The GSBA Blog


GSBA Recommends Voters Approve Votes on Transit, Harborview

by Matt Landers, Director of Public Policy & Government Relations
| Sep 04, 2020
The Board of Directors of GSBA has voted to endorse two additional ballot measures facing voters this November: Seattle Proposition 1 (Transportation Benefit District) and King County Proposition 1 (Harborview Bond Levy). GSBA previously endorsed the Approve Referendum 90 campaign that will also appear on the ballot.

 
Voters in Seattle should vote to approve the measure funding the special Transportation Benefit District. This measure renews the existing funding that GSBA also supported several years ago. The tax in this levy is a 0.15% sales tax (15 cents for every $100) to generate $39 million annually over six years. Losing this funding will disproportionately impact low-income and BIPOC communities and many essential workers who depend on the public transit network. The goals of this levy include safe and efficient transit for all - especially essential workers, preserve a robust transit system, make investments in underserved areas and for those with acute mobility needs, more funding for ORCA Opportunity for students and Low Income Access programs, and ensure continuity of critical transit services despite financial restrictions caused by both Initiative 976 and COVID-19. Investments in West Seattle transit are included due to the current situation with the West Seattle Bridge. 73% of the funding would be spent on transit service, 20% on mobility access, and 7% on capital projects and spot improvements. You can learn more about the Seattle-specific services supported here.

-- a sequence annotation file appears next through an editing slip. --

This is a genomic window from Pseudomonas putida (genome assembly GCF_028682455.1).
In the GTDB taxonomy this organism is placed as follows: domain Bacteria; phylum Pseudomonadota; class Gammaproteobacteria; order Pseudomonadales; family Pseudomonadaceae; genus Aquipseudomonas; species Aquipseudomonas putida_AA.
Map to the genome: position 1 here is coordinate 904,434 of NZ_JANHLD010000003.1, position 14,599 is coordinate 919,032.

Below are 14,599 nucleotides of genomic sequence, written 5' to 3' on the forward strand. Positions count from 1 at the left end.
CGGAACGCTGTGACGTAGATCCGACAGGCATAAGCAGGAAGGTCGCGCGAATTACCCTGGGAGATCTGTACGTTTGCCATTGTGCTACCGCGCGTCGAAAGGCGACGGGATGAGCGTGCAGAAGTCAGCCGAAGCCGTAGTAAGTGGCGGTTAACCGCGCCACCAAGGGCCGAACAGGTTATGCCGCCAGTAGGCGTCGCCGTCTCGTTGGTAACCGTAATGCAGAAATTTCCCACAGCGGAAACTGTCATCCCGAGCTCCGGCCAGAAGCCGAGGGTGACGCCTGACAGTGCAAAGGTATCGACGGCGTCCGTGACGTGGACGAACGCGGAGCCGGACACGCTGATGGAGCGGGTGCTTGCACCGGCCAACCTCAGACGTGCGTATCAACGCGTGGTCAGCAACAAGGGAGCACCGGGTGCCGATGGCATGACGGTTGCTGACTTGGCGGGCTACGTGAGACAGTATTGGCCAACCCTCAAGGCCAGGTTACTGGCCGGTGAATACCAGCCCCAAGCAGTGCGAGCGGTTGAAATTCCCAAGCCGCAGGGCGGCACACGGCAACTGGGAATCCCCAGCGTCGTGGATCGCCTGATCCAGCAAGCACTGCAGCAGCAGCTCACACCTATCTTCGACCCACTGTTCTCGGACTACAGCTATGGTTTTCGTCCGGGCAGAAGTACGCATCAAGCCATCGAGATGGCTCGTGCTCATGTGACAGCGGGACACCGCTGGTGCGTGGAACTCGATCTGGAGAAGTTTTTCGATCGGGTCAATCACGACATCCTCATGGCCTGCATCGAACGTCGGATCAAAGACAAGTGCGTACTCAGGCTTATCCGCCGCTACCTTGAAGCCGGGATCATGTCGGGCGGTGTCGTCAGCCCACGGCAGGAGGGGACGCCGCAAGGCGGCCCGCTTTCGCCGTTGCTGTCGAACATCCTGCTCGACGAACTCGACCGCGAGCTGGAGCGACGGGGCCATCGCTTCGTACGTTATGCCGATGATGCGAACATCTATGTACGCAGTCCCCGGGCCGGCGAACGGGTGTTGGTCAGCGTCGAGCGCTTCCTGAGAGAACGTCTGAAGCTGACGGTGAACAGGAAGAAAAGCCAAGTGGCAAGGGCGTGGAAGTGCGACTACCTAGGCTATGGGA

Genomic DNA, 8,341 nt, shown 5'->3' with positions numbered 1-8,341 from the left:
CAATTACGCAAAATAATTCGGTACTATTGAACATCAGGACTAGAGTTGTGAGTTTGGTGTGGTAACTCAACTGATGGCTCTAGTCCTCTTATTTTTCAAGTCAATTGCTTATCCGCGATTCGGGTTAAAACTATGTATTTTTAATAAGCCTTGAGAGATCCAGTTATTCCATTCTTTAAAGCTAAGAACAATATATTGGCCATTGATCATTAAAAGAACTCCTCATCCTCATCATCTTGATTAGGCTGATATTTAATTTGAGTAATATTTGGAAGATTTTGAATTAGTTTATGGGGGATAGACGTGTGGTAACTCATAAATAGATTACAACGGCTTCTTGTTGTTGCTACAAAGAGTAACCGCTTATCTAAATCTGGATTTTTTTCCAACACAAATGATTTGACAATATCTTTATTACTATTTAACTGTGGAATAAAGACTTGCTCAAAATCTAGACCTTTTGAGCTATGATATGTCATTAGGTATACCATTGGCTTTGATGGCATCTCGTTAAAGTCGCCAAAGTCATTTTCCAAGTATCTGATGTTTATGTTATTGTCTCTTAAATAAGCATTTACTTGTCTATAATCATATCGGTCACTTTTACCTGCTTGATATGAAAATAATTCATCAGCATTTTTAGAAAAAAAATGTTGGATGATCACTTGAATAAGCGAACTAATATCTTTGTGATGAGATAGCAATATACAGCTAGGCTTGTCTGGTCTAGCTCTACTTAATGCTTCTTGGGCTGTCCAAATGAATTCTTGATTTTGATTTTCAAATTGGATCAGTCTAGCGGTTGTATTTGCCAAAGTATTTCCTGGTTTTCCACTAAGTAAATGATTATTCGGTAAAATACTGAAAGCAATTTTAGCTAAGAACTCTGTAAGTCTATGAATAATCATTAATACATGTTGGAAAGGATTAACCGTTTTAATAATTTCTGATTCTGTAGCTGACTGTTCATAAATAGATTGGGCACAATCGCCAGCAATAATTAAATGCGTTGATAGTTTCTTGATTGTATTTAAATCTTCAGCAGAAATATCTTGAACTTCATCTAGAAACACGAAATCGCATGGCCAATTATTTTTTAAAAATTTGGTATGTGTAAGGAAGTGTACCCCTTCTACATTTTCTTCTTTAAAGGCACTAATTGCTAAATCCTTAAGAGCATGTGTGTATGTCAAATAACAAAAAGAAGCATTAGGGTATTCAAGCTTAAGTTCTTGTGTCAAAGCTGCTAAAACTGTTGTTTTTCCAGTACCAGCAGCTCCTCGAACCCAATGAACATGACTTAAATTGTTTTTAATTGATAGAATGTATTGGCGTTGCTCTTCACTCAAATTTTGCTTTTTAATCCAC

GSBA recommends that voters approve the bond measure for Harborview Medical Center. This is a capital improvement bond measure, which needs 60% approval with turnout greater than 40%. It would raise $1.74 billion in bond funding over 20 years for health and safety improvements at Harborview, the only Trauma 1 Center serving Washington, Alaska, Idaho, and Montana. The majority of this funding would go toward building a new tower at the medical center, but also include a new behavioral health building, renovations, seismic upgrades, and more beds for the hospital. This property tax is equivalent to 9 cents per $1,000 of assessed property value, or $68 per year for a home valued at $600,000. Campaign website | Statement from Dow Constantine